In February, South Korea became one of the first countries outside China to report a significant spike in infections, and through a widespread track, trace, and test approach, the country managed to get its infection rate under control. Thus lockdown have been lifted and the country’s economy was slowly reopened.
On May 1, a 29-year-old man visited five bars and clubs in Itaewon, one of Seoul’s most popular nightlife districts, and unfortunately, last Wednesday the man tested positive for Covid-19, now authorities are frantically trying to track down 11,000 people who may have been exposed in a desperate bid to prevent a second wave of Covid-19 infections.
On Tuesday the Korea Centers for Disease Control and Prevention (KCDC) confirmed that it had already identified 102 infections linked to the bars and clubs, but it was urging all others who may have been in the areas late on May 1 or the early hours of May 2 to get tested.
City officials had initially tried to track those who visited the bars and clubs using entry logs from the premises. But that method proved ineffective because some of the names turned out to be false.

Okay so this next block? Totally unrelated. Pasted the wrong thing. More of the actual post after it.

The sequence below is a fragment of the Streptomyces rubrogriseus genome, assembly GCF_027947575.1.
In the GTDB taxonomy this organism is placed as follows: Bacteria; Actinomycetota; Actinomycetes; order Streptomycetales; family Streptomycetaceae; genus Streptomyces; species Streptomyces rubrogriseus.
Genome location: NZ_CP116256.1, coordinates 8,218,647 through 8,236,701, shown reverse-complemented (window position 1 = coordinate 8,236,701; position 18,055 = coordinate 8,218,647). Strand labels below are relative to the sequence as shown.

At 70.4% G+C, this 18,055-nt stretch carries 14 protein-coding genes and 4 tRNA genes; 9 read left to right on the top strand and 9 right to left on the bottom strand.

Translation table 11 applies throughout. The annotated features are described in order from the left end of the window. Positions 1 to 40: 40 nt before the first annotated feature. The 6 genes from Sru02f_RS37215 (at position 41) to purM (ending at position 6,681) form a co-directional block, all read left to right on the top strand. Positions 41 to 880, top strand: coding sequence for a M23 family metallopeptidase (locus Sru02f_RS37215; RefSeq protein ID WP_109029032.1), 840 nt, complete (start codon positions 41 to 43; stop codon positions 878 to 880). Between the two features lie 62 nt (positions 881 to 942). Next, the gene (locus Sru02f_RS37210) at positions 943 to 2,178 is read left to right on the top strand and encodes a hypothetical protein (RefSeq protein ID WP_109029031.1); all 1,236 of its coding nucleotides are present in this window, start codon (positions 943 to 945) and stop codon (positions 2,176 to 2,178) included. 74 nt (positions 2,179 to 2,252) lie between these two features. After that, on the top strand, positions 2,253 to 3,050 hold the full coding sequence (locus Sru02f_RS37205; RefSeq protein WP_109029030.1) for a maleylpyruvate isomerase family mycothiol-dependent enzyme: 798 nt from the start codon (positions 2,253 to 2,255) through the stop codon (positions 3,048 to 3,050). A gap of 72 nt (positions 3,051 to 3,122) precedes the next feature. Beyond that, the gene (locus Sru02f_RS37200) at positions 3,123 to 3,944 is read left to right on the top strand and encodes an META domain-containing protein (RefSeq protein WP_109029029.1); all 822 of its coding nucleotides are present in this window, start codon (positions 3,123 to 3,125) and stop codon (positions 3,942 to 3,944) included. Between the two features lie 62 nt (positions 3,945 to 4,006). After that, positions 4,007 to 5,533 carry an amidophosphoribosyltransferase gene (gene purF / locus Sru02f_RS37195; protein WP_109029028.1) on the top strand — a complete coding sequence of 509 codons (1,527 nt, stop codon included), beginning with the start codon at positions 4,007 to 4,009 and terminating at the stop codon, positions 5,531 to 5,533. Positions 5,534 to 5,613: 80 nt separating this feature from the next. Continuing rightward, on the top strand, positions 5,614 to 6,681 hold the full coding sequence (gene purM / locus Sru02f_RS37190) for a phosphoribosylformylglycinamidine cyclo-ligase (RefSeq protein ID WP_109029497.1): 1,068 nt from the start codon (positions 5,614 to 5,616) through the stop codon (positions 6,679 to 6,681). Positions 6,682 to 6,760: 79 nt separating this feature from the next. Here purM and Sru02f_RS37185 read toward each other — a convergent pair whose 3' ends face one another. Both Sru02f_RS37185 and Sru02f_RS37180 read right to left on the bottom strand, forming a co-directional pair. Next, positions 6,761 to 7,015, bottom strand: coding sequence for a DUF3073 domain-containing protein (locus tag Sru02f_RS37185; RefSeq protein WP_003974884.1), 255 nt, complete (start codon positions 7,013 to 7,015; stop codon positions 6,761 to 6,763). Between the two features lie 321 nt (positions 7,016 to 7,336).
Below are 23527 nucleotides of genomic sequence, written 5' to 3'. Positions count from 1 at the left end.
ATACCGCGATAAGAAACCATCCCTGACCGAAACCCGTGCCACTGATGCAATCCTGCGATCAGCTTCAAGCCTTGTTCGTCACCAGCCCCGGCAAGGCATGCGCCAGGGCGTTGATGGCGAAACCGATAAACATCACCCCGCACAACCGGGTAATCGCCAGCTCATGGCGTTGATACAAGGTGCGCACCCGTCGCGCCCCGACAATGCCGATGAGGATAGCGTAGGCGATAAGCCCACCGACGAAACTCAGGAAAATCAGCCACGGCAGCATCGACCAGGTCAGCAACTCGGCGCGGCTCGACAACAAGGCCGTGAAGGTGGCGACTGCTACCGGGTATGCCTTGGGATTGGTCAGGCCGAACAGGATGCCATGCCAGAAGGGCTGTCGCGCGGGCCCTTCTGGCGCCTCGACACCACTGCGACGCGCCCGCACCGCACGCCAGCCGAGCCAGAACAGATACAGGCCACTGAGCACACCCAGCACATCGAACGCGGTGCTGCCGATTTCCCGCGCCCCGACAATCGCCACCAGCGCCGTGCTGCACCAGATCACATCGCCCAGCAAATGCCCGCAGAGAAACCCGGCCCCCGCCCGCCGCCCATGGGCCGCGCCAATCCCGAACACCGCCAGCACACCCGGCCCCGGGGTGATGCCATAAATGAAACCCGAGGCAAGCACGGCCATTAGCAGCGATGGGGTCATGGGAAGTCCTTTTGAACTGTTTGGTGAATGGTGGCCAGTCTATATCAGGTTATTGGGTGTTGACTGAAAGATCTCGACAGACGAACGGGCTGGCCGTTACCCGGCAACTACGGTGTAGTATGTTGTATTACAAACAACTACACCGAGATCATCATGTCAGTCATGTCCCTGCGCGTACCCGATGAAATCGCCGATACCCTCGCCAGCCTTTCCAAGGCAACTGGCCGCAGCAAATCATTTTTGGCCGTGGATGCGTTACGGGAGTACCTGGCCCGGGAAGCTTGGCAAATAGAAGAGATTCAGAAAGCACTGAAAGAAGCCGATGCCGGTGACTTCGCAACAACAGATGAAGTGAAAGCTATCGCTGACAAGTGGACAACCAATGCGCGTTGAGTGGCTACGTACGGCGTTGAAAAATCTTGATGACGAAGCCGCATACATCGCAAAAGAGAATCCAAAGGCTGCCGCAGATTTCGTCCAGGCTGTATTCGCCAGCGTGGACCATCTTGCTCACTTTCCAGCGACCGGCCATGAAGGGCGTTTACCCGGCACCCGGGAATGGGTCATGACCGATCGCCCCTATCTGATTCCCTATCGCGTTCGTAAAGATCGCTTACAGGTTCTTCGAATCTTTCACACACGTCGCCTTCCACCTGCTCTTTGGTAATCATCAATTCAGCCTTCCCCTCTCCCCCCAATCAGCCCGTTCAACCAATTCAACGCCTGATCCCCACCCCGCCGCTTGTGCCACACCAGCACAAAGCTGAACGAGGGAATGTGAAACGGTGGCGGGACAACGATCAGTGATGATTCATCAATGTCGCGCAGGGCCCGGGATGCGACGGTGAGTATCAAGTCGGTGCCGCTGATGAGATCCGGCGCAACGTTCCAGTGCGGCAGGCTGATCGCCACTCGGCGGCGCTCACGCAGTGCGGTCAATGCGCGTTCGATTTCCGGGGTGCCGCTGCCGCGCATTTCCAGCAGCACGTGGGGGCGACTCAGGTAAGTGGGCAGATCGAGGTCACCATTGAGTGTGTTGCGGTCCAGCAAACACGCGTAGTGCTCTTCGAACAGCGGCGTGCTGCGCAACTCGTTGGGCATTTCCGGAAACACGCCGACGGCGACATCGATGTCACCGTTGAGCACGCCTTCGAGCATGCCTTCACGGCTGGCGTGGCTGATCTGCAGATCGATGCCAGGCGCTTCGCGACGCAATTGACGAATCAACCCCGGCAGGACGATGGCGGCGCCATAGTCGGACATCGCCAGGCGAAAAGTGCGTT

One of the reason of those false information is because at least one club the man visited was a guy club. Media coverage on the incident, making social media flooded with anti-gay slurs, blaming the man and those at the club for endangering the country’s fight against the pandemic.
A Facebook post from Yongin with information about the man’s movements had nearly 100 angry comments.
“Because of people like this, everyone suffers,” one commenter wrote.
The biggest obstacle now is social media stirring up hatred against certain group of people. The government is offering anonymous testing in a bid to ensure those who visited the clubs come forward.
Authorities in Seoul are now using other methods to track possible infections including using data from cell phone operator and also credit card information who were in that area during that period of time.
The authorities say that so far, 7,000 people have contacted them and been tested. But the latest spike in cases shows how difficult it is to control the spread of the virus once strict lockdown measures have been lifted.
Source : LA Times